claims that no material practical principle could be the supreme principle
of morality. Therefore, he concludes, the only viable candidate remaining
is the Categorical Imperative. I begin by considering Kant™s argument for
the second premise, then move to the ¬rst.
We have already explored Kant™s basis for the second premise of his argu-
ment, that is, for the claim that no material principle could be the supreme
principle of morality. A material principle, let us recall, is one that an agent
has suf¬cient motive to conform to only if he expects that doing so will re-
sult in the realization of some object he desires and that realizing this object
will have a hedonic payoff for himself (section 1.8). A formal principle is
(in one sense) a principle such that an agent™s representing it as a law itself
gives him suf¬cient motive to conform to it (section 4.7). Kant contends
that a viable candidate for the supreme principle of morality must be a for-
mal principle. To establish this, Kant must obviously show that the supreme
principle of morality could not be a material principle. He tries to do so
with the arguments we examined in section 5.7.
Although Kant has a (at least moderately) hedonistic view of material
practical principles (section 1.8), we can summarize one of these arguments
without appealing to this view. In the summary (which is based on GMS
444), we can see that another way Kant has of putting the claim that the
supreme principle of morality must not be a material principle is to say that
it must not be a heteronomous one.2 The starting point of this argument
is familiar “ namely the notion that, according to the supreme principle of
morality™s basic concept, it must be unconditionally binding on all of us. It
must be a categorical imperative for all rational beings who, like us but unlike
perfectly rational beings such as God, do not necessarily conform to it. A
material principle is a rule such that an agent has suf¬cient motive to adhere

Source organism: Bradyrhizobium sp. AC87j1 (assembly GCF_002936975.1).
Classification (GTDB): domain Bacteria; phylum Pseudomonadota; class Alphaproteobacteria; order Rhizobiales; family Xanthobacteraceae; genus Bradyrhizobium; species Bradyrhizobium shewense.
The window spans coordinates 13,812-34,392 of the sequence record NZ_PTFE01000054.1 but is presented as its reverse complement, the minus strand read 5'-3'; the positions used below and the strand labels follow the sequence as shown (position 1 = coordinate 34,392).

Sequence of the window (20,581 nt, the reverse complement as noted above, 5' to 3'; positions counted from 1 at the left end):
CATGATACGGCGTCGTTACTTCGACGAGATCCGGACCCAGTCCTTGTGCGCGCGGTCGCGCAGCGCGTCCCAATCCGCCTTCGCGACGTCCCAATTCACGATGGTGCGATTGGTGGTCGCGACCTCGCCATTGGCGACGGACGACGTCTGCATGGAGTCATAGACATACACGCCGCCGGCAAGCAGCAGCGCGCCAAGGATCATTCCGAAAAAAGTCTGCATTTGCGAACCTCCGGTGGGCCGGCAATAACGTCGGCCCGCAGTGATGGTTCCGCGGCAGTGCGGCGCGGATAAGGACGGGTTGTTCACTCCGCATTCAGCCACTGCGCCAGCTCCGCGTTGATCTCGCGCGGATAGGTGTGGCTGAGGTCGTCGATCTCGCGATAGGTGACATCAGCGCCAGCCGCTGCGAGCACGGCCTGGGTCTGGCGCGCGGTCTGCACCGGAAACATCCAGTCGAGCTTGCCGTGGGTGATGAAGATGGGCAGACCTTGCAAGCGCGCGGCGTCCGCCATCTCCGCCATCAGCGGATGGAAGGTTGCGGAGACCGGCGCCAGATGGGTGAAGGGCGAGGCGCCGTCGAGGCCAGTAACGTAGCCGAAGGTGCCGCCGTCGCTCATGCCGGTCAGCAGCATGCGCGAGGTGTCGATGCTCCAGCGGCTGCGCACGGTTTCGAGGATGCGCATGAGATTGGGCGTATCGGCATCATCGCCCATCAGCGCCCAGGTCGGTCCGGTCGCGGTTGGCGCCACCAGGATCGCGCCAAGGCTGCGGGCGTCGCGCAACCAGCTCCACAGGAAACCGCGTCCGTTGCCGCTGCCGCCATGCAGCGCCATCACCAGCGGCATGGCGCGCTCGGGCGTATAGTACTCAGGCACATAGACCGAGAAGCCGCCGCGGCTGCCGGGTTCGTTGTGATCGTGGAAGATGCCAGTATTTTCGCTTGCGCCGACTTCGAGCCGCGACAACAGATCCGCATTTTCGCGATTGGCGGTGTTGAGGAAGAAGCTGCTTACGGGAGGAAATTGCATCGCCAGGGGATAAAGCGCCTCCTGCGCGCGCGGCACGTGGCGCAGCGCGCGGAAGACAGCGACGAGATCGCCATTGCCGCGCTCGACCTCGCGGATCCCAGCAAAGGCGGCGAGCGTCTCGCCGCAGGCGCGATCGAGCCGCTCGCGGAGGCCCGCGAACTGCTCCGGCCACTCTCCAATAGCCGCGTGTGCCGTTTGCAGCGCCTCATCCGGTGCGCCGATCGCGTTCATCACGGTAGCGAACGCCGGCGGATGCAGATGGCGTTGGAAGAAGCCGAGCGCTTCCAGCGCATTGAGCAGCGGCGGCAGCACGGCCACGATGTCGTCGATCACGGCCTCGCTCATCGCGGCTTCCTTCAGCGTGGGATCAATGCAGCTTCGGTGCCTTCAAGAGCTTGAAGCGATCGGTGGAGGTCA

to it only on condition that, in her view, doing so will enable her to realize
some object she desires. (For present purposes let us stop there, without
invoking Kant™s notion that such principles are hedonically conditioned.)
In order for a material principle to be a categorical imperative, each agent
must have suf¬cient motive available to her to abide by it. If each did not,
then in some circumstances it would be impossible for her to abide by it,
and, therefore, in Kant™s view, it would not be binding on her. (An agent
cannot have a duty to do something that it is impossible for her to do.)
But now suppose that a material principle speci¬es the means to realize
some object that a particular agent does not desire, for example, greater
perfection de¬ned as the development of physical and rational capacities.
(Maybe the agent thinks that she is mentally and physically ¬t enough to
lead a rewarding life.) In this case, the agent might ¬nd herself without
suf¬cient motive available to her to conform to the principle and thus un-
able to conform to it. If she did, then the principle would not be binding
on her. But principles that, in light of a particular agent™s desires, might
not be binding on her (i.e., material principles) are obviously not categor-
ical imperatives. Since they are not, they are not viable candidates for the
Search for the Supreme Principle of Morality
142

supreme principle of morality. In the Groundwork, Kant crystallizes this ar-
gument thus: “Whenever an object of the will has to be laid down as the
basis for prescribing the rule that determines the will, there the rule is none
other than heteronomy; the imperative is conditional, namely: if or because
one wills this object, one ought to act in such or such a way; hence it can
never command morally, that is categorically” (GMS 444). Material practical
principles are heteronomous in the sense that their motivational force stems
from something outside of the will, something that each rational being does